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storiesr
Sustaining Member

694 Posts

Posted - 01/17/2005 :  6:38:32 PM  Show Profile Send storiesr a Private Message
I am making the wine sack in Knit One,Felt Too and have a question about the grapes.
Do I dye my raw wool frist to get the purple color or can I felt the grapes and then dye them? I think I know the answer but really wanted to get the grapes done tonight and do not have what I need to dye....And can I dye the raw wool or do I need to go out and purchse purple/grape wool?
Patience, eh?

Laura

We may not be able to control the wind, but we can direct our sails!

Susan T-O
Permanent Resident

USA
2481 Posts

Posted - 01/17/2005 :  7:21:16 PM  Show Profile  Visit Susan T-O's Homepage Send Susan T-O a Private Message
I don't have a lot of experience with felting--not on purpose, anyway--but I think you would be better off dying the wool first. I've always heard that the color takes better & lasts longer if it's "dyed in the wool."

And yes, you can dye raw wool. I usually use Kool-Aid when I want to dye my natural animal fibers.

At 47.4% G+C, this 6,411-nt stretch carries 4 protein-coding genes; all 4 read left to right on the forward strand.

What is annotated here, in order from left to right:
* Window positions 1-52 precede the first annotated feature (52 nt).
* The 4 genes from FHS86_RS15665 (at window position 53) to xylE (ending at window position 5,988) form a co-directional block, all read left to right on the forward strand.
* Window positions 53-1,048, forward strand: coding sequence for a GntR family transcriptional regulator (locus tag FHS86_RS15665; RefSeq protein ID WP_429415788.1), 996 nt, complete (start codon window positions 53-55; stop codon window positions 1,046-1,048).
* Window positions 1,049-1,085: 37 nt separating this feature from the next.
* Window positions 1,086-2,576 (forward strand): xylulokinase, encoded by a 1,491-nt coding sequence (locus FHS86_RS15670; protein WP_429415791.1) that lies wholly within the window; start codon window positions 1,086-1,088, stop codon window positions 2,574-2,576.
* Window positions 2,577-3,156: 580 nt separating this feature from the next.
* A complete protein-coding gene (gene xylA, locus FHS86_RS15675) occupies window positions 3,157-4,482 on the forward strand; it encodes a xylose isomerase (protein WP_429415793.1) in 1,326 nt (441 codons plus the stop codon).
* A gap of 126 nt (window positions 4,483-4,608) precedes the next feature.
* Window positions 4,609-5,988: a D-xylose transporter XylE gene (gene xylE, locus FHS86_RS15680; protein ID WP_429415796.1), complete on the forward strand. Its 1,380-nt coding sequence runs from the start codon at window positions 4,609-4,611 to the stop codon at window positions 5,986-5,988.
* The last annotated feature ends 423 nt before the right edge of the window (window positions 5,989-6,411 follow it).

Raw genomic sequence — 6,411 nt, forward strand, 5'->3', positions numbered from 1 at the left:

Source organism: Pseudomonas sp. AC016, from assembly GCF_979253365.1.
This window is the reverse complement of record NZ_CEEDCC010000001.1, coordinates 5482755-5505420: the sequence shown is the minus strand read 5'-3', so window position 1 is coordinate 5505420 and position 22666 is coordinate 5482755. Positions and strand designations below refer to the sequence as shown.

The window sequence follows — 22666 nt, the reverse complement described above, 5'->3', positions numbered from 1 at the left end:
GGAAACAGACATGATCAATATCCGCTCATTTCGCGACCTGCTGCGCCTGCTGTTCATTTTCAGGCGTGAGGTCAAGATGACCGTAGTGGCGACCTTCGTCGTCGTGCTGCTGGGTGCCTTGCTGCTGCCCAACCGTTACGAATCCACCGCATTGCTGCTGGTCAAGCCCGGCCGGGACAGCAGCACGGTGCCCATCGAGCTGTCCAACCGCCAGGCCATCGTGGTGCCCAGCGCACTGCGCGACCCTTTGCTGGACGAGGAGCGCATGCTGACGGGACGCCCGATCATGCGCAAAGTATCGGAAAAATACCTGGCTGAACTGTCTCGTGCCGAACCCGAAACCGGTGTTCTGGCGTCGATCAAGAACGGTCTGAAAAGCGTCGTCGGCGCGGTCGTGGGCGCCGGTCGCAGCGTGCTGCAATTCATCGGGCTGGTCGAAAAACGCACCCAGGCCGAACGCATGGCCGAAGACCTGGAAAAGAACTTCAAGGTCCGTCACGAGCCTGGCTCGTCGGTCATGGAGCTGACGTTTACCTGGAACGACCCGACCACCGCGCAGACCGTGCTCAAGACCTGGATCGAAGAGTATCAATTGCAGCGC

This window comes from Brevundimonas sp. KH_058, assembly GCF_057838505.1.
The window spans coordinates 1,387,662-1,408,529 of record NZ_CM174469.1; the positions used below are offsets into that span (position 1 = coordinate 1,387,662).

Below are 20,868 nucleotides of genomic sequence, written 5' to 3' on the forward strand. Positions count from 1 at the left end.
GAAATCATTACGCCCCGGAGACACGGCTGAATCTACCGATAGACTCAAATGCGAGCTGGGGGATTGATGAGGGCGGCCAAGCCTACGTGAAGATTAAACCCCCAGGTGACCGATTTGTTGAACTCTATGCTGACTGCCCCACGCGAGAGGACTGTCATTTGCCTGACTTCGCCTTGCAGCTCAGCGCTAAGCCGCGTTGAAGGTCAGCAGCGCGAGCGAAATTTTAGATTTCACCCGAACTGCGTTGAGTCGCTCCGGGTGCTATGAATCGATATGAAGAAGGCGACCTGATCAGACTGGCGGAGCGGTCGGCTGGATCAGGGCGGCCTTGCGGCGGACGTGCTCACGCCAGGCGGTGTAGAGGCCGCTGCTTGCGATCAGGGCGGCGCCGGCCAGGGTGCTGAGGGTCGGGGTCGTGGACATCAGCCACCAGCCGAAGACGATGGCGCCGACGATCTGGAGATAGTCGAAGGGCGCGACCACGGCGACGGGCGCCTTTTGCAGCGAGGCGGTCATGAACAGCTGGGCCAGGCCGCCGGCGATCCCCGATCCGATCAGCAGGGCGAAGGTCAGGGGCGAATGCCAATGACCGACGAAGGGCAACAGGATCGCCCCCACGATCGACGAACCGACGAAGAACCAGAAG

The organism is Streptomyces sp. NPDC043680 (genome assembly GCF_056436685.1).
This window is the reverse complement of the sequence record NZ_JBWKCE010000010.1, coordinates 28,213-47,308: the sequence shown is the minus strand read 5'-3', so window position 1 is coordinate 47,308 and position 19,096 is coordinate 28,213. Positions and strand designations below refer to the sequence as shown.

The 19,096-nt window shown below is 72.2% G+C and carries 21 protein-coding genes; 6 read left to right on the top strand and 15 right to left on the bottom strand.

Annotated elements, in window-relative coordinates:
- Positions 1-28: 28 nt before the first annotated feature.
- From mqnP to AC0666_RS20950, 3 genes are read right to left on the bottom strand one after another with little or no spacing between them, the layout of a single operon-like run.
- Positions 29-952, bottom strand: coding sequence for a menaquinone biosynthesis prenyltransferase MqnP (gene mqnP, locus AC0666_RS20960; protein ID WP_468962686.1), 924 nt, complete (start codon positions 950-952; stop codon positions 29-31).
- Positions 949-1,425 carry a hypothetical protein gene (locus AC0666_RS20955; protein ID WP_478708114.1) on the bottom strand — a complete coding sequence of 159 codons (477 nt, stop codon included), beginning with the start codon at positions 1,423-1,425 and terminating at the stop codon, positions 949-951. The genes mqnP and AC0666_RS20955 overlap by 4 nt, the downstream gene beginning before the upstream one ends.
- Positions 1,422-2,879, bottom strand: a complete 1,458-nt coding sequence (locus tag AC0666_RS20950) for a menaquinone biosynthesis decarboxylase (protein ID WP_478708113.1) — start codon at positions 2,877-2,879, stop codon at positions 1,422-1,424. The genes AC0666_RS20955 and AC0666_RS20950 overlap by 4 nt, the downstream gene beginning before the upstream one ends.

--Susan T-O in Long Beach CA

"He that would make his own liberty secure must guard even his enemy from oppression." --Thomas Paine
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truly violet
Permanent Resident

6398 Posts

Posted - 01/18/2005 :  07:10:51 AM  Show Profile  Visit truly violet's Homepage Send truly violet a Private Message
you always could make an undyed core, then put a layer of the dyed over
however...........you will probably not be as happy as with a totally dyed grape
so I would say if it were me, I would wait, dye it first then make them
vi

none of this will matter in 100 years.......except I will finally be at my goal weight...vi
http://notashyviolet.blogspot.com/
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Allyn
Chatty Knitter

USA
290 Posts

Posted - 01/20/2005 :  12:32:03 PM  Show Profile Send Allyn a Private Message
A question before the answer: When you say "raw wool" do you mean unspun or literally raw, unwashed, uncarded, uncombed and all? You don't want to dye raw wool...as in unwashed fleece... because the lanolin in the wool acts as a barrier against the dye. If you have roving or batts or washed locks, you can dye your wool and then felt or make your grapes and then soak them in a dye bath. It will take them a little longer to dry because they are compacted. You could even wet-felt them in a dye bath by using heat and agitation. No wrong ways, just different ones!

Allyn

Ik hald fan dei.
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